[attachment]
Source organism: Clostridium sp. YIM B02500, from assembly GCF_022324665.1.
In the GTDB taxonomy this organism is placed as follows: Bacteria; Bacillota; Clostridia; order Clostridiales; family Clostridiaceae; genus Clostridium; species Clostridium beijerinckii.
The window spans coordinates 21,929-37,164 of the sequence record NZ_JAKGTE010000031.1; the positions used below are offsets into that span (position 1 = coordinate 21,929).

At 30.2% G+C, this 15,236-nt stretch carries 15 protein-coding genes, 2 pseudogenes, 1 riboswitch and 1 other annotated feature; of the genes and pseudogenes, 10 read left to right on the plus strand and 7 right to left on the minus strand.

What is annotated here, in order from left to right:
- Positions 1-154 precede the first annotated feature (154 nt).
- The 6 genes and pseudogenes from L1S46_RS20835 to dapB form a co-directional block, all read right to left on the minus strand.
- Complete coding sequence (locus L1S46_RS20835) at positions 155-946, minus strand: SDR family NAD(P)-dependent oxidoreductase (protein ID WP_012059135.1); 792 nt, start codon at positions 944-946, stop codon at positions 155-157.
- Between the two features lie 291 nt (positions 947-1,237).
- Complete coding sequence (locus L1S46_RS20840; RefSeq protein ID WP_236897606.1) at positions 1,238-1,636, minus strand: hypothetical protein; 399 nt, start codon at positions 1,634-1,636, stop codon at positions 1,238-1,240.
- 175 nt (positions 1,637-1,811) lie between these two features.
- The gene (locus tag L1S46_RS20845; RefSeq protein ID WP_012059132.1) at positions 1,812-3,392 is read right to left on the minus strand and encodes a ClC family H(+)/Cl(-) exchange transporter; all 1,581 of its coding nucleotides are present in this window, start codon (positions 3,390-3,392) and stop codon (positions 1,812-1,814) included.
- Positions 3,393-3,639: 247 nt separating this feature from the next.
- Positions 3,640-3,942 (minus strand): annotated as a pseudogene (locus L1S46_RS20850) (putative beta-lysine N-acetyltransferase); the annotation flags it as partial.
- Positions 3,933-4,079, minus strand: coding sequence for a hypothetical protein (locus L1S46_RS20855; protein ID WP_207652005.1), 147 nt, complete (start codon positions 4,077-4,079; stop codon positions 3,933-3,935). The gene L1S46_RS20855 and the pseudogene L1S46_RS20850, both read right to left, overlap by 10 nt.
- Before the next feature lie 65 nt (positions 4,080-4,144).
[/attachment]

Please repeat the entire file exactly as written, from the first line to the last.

Source organism: Clostridium sp. YIM B02500, from assembly GCF_022324665.1.
In the GTDB taxonomy this organism is placed as follows: Bacteria; Bacillota; Clostridia; order Clostridiales; family Clostridiaceae; genus Clostridium; species Clostridium beijerinckii.
The window spans coordinates 21,929-37,164 of the sequence record NZ_JAKGTE010000031.1; the positions used below are offsets into that span (position 1 = coordinate 21,929).

At 30.2% G+C, this 15,236-nt stretch carries 15 protein-coding genes, 2 pseudogenes, 1 riboswitch and 1 other annotated feature; of the genes and pseudogenes, 10 read left to right on the plus strand and 7 right to left on the minus strand.

What is annotated here, in order from left to right:
- Positions 1-154 precede the first annotated feature (154 nt).
- The 6 genes and pseudogenes from L1S46_RS20835 to dapB form a co-directional block, all read right to left on the minus strand.
- Complete coding sequence (locus L1S46_RS20835) at positions 155-946, minus strand: SDR family NAD(P)-dependent oxidoreductase (protein ID WP_012059135.1); 792 nt, start codon at positions 944-946, stop codon at positions 155-157.
- Between the two features lie 291 nt (positions 947-1,237).
- Complete coding sequence (locus L1S46_RS20840; RefSeq protein ID WP_236897606.1) at positions 1,238-1,636, minus strand: hypothetical protein; 399 nt, start codon at positions 1,634-1,636, stop codon at positions 1,238-1,240.
- 175 nt (positions 1,637-1,811) lie between these two features.
- The gene (locus tag L1S46_RS20845; RefSeq protein ID WP_012059132.1) at positions 1,812-3,392 is read right to left on the minus strand and encodes a ClC family H(+)/Cl(-) exchange transporter; all 1,581 of its coding nucleotides are present in this window, start codon (positions 3,390-3,392) and stop codon (positions 1,812-1,814) included.
- Positions 3,393-3,639: 247 nt separating this feature from the next.
- Positions 3,640-3,942 (minus strand): annotated as a pseudogene (locus L1S46_RS20850) (putative beta-lysine N-acetyltransferase); the annotation flags it as partial.
- Positions 3,933-4,079, minus strand: coding sequence for a hypothetical protein (locus L1S46_RS20855; protein ID WP_207652005.1), 147 nt, complete (start codon positions 4,077-4,079; stop codon positions 3,933-3,935). The gene L1S46_RS20855 and the pseudogene L1S46_RS20850, both read right to left, overlap by 10 nt.
- Before the next feature lie 65 nt (positions 4,080-4,144).